Hemp rib ¾ length sleeve tee
Lettuce edge at neckline and hems
Runs small, consider sizing up
81% Cotton 14% Hemp 5% Elastane
Made in Portugal
Model wears a size S
Standard height 170cm and 67"
Origin: Belgium, France
- Hemp is a bast fiber.
- Hemp needs little help to thrive and most hemp cultivation is done with rainfall and no irrigation.
- Hemp is grown in rotation, nourishing the soil for other crops. While it grows, it replenishes the soil with nitrogen and other nutrients, while removing toxic chemicals at the same time. Hemp was intentionally grown at the radioactive Chernobyl site to remove toxins and pollutants from the soil.
- The average tree takes about 10 years to grow to maturity, while hemp can take as little as 3 months to be ready to harvest. Industrial hemp plants absorb more carbon dioxide than trees and store it in the soil thanks to their root system.
- For hemp production, herbicides aren’t necessary. Hemp also naturally reduces pests, so no pesticides are needed. It returns 60-70% of the nutrients it takes from the soil.
- When you add processing into the equation, cotton uses around four times as much water as hemp. Hemp can produce over double the fiber yield per hectare as cotton.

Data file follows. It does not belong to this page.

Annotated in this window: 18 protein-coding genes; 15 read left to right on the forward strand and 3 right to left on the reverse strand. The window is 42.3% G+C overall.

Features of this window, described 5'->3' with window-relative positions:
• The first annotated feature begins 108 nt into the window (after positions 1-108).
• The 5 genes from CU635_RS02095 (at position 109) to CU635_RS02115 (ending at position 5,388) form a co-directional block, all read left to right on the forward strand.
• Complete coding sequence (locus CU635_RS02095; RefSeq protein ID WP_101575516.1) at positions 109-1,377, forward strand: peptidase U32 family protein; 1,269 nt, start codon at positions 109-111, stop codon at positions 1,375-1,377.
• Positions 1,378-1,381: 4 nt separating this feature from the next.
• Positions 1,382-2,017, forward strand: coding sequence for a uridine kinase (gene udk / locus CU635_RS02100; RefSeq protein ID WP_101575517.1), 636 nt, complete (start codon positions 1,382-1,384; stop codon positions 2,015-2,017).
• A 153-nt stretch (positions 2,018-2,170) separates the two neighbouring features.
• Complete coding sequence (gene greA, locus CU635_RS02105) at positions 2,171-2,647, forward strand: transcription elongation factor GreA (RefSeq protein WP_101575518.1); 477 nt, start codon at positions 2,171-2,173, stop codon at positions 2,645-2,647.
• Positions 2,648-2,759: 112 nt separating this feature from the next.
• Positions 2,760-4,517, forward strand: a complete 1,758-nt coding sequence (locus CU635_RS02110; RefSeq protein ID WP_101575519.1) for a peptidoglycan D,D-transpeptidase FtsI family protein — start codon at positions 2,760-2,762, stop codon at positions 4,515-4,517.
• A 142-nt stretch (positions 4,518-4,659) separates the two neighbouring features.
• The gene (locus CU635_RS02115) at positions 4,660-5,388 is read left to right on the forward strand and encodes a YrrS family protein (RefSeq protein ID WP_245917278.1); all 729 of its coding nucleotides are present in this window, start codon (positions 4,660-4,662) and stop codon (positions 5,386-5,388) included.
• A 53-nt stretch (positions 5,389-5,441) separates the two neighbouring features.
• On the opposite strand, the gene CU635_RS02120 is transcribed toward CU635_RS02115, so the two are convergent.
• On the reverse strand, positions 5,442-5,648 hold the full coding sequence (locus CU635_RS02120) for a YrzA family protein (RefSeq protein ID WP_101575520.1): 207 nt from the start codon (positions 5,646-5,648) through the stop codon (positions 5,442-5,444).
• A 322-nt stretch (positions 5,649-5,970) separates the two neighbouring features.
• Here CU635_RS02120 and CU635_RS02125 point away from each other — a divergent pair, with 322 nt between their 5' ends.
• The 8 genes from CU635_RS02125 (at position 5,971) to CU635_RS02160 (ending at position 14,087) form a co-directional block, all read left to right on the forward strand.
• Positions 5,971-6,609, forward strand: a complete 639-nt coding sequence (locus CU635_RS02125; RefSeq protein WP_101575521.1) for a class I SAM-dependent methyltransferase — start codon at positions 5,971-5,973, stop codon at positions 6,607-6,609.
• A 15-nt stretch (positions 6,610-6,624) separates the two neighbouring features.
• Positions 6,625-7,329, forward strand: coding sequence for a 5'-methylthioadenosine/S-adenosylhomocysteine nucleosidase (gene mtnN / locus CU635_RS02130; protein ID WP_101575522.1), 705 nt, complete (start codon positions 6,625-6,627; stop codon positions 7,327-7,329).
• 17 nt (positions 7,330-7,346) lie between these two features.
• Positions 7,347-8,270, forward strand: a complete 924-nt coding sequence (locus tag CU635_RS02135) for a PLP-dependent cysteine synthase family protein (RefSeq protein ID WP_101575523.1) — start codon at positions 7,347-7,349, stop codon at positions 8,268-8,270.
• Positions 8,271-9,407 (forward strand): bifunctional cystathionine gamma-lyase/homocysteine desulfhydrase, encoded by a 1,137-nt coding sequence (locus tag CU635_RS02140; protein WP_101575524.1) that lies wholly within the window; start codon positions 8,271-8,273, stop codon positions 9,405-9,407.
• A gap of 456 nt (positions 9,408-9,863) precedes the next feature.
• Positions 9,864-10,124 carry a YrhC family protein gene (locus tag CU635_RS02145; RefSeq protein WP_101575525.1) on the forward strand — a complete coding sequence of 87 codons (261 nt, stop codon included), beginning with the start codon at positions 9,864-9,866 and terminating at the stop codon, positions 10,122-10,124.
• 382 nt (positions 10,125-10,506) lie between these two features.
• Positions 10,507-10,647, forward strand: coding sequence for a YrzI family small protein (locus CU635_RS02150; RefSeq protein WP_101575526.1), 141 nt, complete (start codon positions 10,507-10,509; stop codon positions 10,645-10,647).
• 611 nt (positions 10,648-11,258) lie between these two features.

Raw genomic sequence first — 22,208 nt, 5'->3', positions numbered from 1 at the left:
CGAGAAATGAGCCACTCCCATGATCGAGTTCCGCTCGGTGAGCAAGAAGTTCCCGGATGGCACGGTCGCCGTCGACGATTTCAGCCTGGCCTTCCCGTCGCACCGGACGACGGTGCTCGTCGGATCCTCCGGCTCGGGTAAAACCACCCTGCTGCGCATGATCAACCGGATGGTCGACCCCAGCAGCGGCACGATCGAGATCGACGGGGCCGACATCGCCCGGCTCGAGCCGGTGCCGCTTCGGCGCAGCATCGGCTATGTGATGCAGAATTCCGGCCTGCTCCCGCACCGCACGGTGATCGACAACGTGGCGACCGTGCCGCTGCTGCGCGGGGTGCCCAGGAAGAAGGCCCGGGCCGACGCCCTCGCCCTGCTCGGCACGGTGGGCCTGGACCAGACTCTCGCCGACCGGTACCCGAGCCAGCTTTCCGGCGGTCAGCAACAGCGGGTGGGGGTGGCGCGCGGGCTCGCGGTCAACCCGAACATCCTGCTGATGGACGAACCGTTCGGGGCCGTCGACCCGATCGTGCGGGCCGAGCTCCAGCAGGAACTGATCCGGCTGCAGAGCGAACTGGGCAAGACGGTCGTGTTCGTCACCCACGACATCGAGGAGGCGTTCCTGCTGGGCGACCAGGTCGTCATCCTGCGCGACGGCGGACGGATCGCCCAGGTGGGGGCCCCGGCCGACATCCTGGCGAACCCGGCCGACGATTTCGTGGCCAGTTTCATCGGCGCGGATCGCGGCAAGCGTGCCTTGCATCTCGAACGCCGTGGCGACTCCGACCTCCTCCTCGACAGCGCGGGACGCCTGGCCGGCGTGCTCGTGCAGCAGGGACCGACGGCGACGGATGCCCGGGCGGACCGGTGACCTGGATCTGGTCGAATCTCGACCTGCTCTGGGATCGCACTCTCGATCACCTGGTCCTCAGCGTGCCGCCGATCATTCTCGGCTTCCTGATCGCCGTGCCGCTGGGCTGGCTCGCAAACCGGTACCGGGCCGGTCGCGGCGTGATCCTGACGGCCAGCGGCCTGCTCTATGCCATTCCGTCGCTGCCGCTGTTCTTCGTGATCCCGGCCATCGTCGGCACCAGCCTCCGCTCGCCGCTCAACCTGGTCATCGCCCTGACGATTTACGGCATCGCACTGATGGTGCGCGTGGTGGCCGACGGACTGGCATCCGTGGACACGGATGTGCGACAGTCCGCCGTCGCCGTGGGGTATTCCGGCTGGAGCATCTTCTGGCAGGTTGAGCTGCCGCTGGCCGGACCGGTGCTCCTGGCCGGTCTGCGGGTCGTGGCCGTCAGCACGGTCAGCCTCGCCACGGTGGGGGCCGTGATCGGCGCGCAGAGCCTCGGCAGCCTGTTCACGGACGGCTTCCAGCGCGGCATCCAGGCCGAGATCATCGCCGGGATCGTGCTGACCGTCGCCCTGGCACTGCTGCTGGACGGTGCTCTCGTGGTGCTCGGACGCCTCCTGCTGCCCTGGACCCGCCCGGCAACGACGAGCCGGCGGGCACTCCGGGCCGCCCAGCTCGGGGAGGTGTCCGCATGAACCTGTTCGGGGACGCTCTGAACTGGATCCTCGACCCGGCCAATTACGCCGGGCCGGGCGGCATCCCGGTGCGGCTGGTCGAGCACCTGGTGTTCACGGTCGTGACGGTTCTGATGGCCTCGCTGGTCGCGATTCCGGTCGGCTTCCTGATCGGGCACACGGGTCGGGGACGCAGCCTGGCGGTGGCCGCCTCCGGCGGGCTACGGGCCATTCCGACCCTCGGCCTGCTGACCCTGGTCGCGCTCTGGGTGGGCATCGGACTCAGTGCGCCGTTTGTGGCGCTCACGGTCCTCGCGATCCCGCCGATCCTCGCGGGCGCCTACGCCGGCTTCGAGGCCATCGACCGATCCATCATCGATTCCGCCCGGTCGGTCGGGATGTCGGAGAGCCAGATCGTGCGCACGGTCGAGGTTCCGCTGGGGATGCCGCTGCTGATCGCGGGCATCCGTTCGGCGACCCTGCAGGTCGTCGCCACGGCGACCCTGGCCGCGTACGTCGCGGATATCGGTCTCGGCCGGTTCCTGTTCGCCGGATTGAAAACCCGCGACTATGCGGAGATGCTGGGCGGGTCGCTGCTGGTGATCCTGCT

- Nothing is wasted in producing hemp: seeds are used to make oil and food supplements, while the stalks are used for fiber.
- The fiber is naturally UV resistant and absorbent and is also known for its anti-bacterial, anti-mold and insulative qualities.
We recommend a cold wash on a gentle cycle using natural detergent and hang drying for all our products. A colder wash saves electricity, the gentle cycle wears the fabric down less, natural detergent (especially with neutral PH) can retain the colour and elastane for longer and hang drying is easier on the clothing and the environment. Hand washing is always a good option too. If you are not separating delicates, use a laundry bag to protect the fabric from getting damaged. Look for a dense fabric for the laundry bag.
Naturally dyed garments are sensitive to sun exposure. To ensure colourfastness, do not dry or store in direct contact with the sun.
To reduce washes, we recommend airing or freezing your garments and spot cleaning whenever you have a stain. Airing helps in getting rid of the odour and you can do this by leaving your clothing outside overnight. Freezing gets rid of smell, mildew as well as moths and is effective when done for 6-12 hours. This helps keep clothing in better condition for longer and ensures the colours don’t fade.
Washing synthetic fibers releases microplastics into the water system, especially during the first washes, but washing the synthetic blend fabrics in a laundry bag that captures the microfibers allows you to dispose of the microfibers properly. You can also use a laundry ball or a washing machine filter.
Clothing can shrink about 5-7% in the wash.
Knits should be stored folded, as hanging knitwear can change its shape. Storing clean clothing with cedar wood or lavender in your drawers can help prevent moths.
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